Friday, January 23, 2009

Russian Helicopter Crash Reveals VIP Hunters Actually Just Poachers

BOULDER, Colorado -- As their economy totters on the brink of collapse, Russia's rich and powerful apparently cannot wait for squirrels and rabbits to run out before they resort to the next vital food source - endangered species.

On January 9, a helicopter carrying eight VIP passengers, including government officials and local businessmen, on a hunting trip to the Altai Mountains of southern Siberia crashed, killing seven passengers and two of the three crewmen. It took two days for rescue workers to locate the crash site and the four survivors in the remote mountains of Russia's Altai Republic. Among the dead was Alexander Kosopkin, the presidential representative to the State Duma.

These Russian high-fliers were up to no good on their hunting trip, however. Amidst the wreckage of the Mil-171 helicopter, several carcasses of Argali bighorn sheep, an animal that is classified as endangered in Russia, were uncovered. Ironically, among the dead in the crash was Viktor Kaymin, the chairman of the department of wildlife protection and management for the Altai Republic. Pictures of the crash showing the dead animals were released to the public (photo courtesy, and the director of the World Wide Fund for Nature (WWF) in Russia has asked local prosecutors to investigate whether these men were engaged in criminal poaching.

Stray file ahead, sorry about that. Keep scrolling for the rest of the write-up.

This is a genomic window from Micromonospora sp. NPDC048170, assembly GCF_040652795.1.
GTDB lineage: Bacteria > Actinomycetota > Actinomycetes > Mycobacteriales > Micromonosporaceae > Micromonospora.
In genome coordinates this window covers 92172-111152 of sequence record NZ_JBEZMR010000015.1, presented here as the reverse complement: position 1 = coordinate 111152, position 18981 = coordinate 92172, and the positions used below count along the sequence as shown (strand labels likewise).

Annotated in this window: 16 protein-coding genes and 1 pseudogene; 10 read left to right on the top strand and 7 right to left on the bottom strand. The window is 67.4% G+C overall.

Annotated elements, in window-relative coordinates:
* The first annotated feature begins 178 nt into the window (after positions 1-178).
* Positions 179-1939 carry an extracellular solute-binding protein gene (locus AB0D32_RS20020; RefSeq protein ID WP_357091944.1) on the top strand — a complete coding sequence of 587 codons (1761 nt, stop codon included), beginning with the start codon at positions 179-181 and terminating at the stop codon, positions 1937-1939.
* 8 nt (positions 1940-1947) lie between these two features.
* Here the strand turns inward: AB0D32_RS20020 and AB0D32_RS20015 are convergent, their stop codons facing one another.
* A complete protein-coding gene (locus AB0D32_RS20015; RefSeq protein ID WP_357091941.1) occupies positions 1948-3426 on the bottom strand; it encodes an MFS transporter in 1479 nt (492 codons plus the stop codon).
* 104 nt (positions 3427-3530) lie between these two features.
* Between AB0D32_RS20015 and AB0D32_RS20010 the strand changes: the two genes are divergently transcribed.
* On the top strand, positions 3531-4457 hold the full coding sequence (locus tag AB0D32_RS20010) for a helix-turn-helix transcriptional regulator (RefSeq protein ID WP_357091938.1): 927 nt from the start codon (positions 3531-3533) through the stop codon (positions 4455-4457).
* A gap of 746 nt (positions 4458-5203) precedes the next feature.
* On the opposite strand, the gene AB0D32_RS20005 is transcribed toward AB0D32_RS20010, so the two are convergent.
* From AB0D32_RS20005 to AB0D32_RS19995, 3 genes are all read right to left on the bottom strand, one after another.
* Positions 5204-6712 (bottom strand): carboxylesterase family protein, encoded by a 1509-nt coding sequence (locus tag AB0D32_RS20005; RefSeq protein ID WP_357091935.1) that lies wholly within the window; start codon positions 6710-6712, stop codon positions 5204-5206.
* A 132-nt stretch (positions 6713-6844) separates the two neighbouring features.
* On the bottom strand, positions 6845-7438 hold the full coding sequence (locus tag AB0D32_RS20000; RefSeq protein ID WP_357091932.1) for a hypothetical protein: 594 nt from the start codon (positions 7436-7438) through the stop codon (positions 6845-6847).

The cause of the crash has yet to be determined, but investigators speculate that it may have been the result of pilot error. Russia's less scrupulous tabloids have suggested that the chopper may have been shot down by local hunters seeking revenge for the slaughtered sheep.

Itchy continues to be obsessed with America's coming day of reckoning with the Chinese, and he's sounding increasingly like George Friedman, author of the 1991 (not 1941) classic, The Coming War with Japan. But in the current scenario, the US is actually much like Japan was in the early 1990's. After seeing a massive real estate bubble collapse, Japan suffered through a decade-long recession. America runs the risk of repeating Japan's mistakes - understimulating the economy with poorly-directed infrastructure projects and failing to adequately deal with all the bad debt that banks hold.

As for myself, I am looking beyond the horizon of the apocalypse, and I am more worried about how we will survive when all of our modern technology is lost in the vortex of deflation, bank nationalizations, and deadly moth swarms (seriously, can't Liberia catch a break?). We will all have to eat endangered species.

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